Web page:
Israel Cuenca '18,'21 is a community leader, founder of the Latin Music Awards Kentucky, a digital marketing professional, media contributor, and musician. He holds an MBA and MSDM from Bellarmine and is currently pursuing a Ph.D. in Leadership in Higher Ed while working as Graduate Assistant in Bellarmine's Office of Identity and Inclusion.
Q: What is Hispanic Heritage Month and why is it celebrated?
Hispanic Heritage Month is the celebration of histories, cultures, and contributions of the Latinx community in the U.S.
It actually started as Hispanic Heritage Week in 1968, when a piece of legislation drafted by Hispano New-Mexican Rep. Edward Roybal was signed into law by President Lyndon Johnson.
The observation was later expanded to a full month through the efforts of California Rep. Esteban Edward Torres with support from President Ronald Reagan. It was enacted into law on August
Today, Hispanic Heritage month is observed from September 15 to October 15. September 15 is a significant date because it marks the beginning of the Mexican War of Independence and is observed as Mexico’s Independence
Day. Most Central American countries, including Guatemala, El Salvador, Costa Rica and Nicaragua, celebrate their independence from Spain on September 16. Chileans celebrate their Independence Day
on September 18.
In addition, the second Monday in October has historically been recognized in the U.S. as Columbus Day, a commemoration of Christopher Columbus’ October 12 arrival in the Americas. This
date has different names in various Latin American countries, most commonly “Día de la Raza” or “Day of the Race,” and in many municipalities, states and countries across the Americas, October 12 and Columbus Day
observations are being accompanied or replaced by celebrations that recognize indigenous populations.
Q: How do you celebrate Hispanic Heritage month?
Bellarmine’s Office of Identity and Inclusion organized numerous events to connect our students, faculty, staff, and community and to provide opportunities to celebrate and learn more about Hispanic
culture in the U.S.
Outside of campus, I personally put together the Latin Music Awards Kentucky which took place on Friday, September 17 at Fourth Street Live. This multicultural
event recognizes the music contributions of Latin artists in Kentucky. We gave six partial scholarships to six Latinx students and partnered with regional and national organizations and media outlets. Over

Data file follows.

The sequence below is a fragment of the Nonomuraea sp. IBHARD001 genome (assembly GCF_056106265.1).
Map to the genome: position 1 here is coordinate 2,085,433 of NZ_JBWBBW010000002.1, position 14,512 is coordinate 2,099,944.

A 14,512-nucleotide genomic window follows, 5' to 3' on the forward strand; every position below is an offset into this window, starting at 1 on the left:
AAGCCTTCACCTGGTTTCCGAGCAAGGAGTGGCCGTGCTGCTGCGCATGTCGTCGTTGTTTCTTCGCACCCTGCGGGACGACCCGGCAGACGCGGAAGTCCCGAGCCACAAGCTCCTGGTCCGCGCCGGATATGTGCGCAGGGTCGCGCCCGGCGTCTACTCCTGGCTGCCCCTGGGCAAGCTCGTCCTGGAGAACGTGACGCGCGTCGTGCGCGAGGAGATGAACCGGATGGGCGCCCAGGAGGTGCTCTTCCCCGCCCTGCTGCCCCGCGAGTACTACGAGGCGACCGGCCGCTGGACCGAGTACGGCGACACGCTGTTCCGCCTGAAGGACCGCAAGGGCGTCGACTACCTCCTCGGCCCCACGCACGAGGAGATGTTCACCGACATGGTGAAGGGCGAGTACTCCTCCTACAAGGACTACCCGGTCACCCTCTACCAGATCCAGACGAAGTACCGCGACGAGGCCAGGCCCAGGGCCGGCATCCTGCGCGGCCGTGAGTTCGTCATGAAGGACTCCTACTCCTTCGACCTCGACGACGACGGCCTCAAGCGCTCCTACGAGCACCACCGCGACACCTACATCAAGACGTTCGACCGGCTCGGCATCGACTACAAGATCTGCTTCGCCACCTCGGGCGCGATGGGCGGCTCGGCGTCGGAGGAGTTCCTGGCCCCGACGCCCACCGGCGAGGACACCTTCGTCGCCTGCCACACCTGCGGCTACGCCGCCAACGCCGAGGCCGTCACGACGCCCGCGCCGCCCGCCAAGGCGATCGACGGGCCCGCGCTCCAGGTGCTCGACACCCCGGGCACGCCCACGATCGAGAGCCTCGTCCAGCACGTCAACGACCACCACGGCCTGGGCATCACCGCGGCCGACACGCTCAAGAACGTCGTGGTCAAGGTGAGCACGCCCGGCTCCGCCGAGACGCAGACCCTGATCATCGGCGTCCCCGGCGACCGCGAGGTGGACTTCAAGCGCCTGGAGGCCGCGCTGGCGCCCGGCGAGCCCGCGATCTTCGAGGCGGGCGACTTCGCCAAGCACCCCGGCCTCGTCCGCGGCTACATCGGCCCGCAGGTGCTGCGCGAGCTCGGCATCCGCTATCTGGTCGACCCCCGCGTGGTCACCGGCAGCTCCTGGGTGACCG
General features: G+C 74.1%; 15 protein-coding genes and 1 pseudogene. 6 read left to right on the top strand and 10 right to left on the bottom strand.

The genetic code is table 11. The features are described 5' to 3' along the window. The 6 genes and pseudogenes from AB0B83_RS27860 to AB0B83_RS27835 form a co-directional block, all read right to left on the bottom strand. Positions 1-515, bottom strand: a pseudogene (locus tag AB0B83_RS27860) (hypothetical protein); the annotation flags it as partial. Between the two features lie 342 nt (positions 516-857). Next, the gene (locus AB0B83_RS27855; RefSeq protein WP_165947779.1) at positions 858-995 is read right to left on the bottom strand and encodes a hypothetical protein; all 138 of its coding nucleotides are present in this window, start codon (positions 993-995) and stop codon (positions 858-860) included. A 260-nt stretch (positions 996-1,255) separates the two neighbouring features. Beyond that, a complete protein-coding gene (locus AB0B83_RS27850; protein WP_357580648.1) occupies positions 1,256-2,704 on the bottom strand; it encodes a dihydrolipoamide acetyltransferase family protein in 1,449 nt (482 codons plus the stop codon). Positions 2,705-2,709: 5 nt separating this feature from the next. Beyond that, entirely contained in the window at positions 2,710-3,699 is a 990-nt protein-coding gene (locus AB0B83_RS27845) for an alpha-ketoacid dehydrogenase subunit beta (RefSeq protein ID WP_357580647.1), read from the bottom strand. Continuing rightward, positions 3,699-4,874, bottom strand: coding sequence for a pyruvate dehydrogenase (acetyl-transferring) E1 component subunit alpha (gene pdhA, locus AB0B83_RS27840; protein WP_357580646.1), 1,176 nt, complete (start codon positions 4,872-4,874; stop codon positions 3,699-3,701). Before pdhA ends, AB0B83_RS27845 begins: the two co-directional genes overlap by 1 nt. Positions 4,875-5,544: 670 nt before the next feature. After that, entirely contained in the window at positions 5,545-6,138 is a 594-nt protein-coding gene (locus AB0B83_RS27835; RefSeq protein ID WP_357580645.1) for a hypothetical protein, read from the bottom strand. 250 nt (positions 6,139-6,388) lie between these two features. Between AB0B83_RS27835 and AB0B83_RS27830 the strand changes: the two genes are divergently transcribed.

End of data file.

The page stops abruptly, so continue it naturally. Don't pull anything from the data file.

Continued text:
700 people participated that night, and for me it was a wonderful opportunity to celebrate Hispanic culture in Kentucky.
Q: How can our campus community celebrate?
Attend any of the events that OII and other organizations are hosting! We have everything--from student-centered conversations about Latinx community to dancing to a panel of Hispanic community leaders. There's
also a Registered Student Organization (RSO) where Latinx and Hispanic students can get involved: the Bellarmine Latinx and Hispanic Union (BLHU).
I also suggest watching documentaries or listening to podcasts about Hispanic Heritage Month and to learn more about the contributions of the Latinx community in the U.S. You can also check out other
events in the city, there are so many events that different organizations have planned throughout the city to celebrate HHM.
Note: While many of the OII's Hispanic Heritage Month events have passed, Israel will be facilitating a conversation on Friday, Oct 15th at 11:30am in the OII classroom. The topic is "Latino or Latinx? The Journey of Self-Identity Culture."
Q: Are there any resources you'd like to share for people who want to learn more?
There’s no shortage of sources where you can learn more about Hispanic and Latinx history, culture, and contributions. Whether you want to watch a documentary or get involved with a local organization, the first
step is usually a Google search.
Here are some links that might be helpful for learning about Hispanic Heritage Month:
Q: What are your hopes for Bellarmine's Hispanic/Latinx students and employees this year and in the future?
I hope we can all recognize and embrace the amazing contributions that Latinos have made in this country. We have so much to celebrate, remember and learn from. We should feel proud of our histories and cultures
and see the future with optimism, full of great opportunities to learn about each other and ourselves.